Bulletin of the Geological Society of Malaysia, Volume 40, July 1997, pp. 77 – 111
Newmont Southeast Asia Limited, Wisma Standard Chartered Bank, 14th Floor, JI. Sudirman Kav. 33A, Jakarta 10220, Indonesia
Abstract: Gold mineralization in Southeast Asia is associated with a wide range of deposit styles. This study incorporates 90 gold and copper-gold deposits, including porphyry, skarn, carbonate-base metal-gold, volcanic-hosted high- and low-sulfidation epithermal, quartz lode, volcanogenic massive sulfide and disseminated sediment-hosted. The combined past production and current resources of these deposits exceeds 6,800 tonnes of gold and 50 million tonnes of copper. The majority of the gold is contained in porphyry (64%), low-sulfidation epithermal (17%), carbonate-base metal-gold (7%) and skarn (4%) deposits. Approximately 90% of these deposits (> 95% of the gold) are associated with middle to late Cenozoic magmatic arcs.
Fourteen major magmatic arcs and several secondary arcs of Cenozoic age form a complex border to the Sundaland craton and the northern margin of the Australian platform. This volcano-plutonic chain extends more than 12,000 km from Taiwan in the northeast, through the Philippines and Indonesia, to Myanmar in the northwest. The arcs are constructed on basement formed from oceanic and continental crust. In northern Taiwan, gold deposits are hosted by Pleistocene intrusions. The Philippines and Indonesia hold more than 90% of the known gold in the region. This mineralization is contained in deposits which cluster along short sectors of middle Tertiary to Pleistocene arcs. In East Malaysia, gold is related to Neogene intrusions and in north central Myanmar, mineralization is associated with a middle to late Tertiary arc sector. Porphyry and epithermal mineralization styles predominate, while skarn, carbonate-base metal-gold, sediment-hosted and volcanogenic massive sulfide/exhalative deposits are less abundant.
Mainland Southeast Asia is a composite of four major crustal plates or terranes, each defined by a series of tectonostratigraphic belts formed upon pre-Cenozoic continental basement. These include cratonic platforms, fold belts, magmatic arcs, volcano-sedimentary rift basins, and metamorphic terrains. Late Paleozoic to Mesozoic volcano-plutonic arcs parallel fold belts which have developed along continental margins adjacent to intra-plate collision zones. Mineralization within these fold belts is commonly localized within anticlines or in structurally complex regions. Other prospective geological settings are suture zones, major strike-slip faults, structural domes and the margins of rift basins. Gold mineralization occurs in quartz lode (common), skarn and porphyry (subordinate), and disseminated sediment-hosted, massive sulfide and volcanic-hosted epithermal (minor) systems.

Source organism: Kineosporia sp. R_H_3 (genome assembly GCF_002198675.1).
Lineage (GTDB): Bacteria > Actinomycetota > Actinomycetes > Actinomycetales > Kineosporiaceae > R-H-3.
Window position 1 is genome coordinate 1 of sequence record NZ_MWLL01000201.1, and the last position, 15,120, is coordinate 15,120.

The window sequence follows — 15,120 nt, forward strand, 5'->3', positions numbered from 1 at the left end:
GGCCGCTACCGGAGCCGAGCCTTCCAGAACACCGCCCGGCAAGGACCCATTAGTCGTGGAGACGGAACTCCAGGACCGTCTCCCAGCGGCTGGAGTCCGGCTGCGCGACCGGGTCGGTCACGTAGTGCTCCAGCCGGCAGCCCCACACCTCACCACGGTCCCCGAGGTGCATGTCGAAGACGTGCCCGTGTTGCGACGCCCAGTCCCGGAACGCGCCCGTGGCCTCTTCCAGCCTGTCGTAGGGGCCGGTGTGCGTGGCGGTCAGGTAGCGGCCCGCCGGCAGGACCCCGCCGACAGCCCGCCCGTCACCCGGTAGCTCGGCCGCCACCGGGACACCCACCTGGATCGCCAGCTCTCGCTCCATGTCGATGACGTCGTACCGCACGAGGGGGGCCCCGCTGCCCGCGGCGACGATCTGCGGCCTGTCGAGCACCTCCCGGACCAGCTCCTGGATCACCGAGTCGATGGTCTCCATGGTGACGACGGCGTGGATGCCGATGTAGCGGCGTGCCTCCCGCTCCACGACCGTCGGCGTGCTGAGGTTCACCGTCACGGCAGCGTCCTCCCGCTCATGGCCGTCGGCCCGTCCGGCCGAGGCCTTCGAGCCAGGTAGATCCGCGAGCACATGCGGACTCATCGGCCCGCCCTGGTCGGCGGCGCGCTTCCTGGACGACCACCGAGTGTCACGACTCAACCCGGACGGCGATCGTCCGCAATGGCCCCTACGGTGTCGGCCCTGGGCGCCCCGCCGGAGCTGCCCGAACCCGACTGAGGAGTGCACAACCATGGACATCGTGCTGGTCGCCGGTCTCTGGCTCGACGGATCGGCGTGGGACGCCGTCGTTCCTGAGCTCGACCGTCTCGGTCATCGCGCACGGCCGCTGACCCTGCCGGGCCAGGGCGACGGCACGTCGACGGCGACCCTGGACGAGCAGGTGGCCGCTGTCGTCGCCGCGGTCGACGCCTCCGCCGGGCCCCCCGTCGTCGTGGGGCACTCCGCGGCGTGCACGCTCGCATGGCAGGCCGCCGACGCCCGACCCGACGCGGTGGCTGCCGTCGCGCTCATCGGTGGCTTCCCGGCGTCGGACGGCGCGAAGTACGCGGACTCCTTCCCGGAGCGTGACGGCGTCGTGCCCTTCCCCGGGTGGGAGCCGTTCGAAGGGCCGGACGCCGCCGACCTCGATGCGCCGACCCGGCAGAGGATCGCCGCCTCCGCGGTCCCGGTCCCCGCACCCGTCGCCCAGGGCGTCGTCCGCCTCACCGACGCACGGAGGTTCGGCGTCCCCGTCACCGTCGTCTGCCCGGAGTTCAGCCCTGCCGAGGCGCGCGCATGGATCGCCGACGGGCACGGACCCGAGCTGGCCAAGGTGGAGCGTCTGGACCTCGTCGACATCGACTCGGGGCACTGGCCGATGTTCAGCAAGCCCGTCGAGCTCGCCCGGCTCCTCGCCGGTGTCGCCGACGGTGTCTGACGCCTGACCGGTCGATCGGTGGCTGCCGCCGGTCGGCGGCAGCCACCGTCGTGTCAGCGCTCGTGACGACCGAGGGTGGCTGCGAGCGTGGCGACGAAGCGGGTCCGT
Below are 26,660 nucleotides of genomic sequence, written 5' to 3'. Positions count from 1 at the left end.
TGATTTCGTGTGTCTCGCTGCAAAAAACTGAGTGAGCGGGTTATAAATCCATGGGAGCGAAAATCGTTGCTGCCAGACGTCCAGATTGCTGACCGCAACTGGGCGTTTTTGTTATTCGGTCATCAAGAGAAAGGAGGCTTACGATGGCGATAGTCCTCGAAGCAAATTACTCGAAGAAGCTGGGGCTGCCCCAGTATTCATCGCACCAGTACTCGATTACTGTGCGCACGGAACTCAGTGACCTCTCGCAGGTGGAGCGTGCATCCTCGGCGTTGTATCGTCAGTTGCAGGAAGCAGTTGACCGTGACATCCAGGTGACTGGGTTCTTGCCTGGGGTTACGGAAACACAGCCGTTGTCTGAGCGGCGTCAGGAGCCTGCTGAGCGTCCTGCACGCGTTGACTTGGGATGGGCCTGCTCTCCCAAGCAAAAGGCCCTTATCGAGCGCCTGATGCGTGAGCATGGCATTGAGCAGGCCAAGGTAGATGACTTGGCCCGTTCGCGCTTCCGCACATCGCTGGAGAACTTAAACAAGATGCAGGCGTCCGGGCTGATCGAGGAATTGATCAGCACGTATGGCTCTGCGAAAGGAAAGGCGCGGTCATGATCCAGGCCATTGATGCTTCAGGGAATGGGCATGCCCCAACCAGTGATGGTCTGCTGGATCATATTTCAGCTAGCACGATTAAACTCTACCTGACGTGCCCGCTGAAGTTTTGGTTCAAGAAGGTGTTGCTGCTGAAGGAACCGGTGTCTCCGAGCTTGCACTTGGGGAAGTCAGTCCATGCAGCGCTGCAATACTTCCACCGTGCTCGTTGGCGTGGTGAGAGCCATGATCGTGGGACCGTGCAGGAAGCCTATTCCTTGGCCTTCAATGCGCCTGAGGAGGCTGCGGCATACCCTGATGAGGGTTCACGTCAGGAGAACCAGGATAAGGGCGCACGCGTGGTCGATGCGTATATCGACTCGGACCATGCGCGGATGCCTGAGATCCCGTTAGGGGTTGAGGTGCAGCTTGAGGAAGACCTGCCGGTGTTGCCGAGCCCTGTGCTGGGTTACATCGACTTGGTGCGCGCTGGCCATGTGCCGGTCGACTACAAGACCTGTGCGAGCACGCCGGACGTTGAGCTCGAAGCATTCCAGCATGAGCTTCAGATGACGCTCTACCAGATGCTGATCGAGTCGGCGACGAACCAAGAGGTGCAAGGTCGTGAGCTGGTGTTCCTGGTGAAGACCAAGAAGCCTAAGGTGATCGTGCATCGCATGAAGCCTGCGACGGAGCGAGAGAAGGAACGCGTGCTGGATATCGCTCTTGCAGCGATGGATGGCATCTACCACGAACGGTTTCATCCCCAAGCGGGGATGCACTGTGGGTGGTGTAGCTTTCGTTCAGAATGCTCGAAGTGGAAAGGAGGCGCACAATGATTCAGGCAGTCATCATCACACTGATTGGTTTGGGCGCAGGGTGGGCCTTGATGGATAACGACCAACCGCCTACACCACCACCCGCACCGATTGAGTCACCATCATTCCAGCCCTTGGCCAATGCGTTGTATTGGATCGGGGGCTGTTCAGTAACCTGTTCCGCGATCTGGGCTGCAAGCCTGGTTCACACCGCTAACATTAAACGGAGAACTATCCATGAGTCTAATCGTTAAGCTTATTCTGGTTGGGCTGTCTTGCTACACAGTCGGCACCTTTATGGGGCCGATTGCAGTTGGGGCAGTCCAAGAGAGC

Gold mineralization in Southeast Asia is spatially and temporally related to intrusions and volcanic centers. Porphyry, skarn and high-sulfidation epithermal deposits are closely related to intrusions emplaced at shallow depths. Low-sulfidation epithermal systems, including vein, stockwork and minor disseminated styles, typically are located within or adjacent to volcanic centers. Carbonate-base metal-gold deposits occupy diatreme settings in the deeper portions of low-sulfidation epithermal systems. Disseminated sediment-hosted deposits occur in calcareous rock sequences in both proximal and distal settings to intrusions. Volcanogenic massive sulfide and exhalative deposits are developed in sea floor extensional settings. Quartz lodes are typically structurally-controlled and hosted by pre-Cenozoic metasedimentary and sedimentary rocks.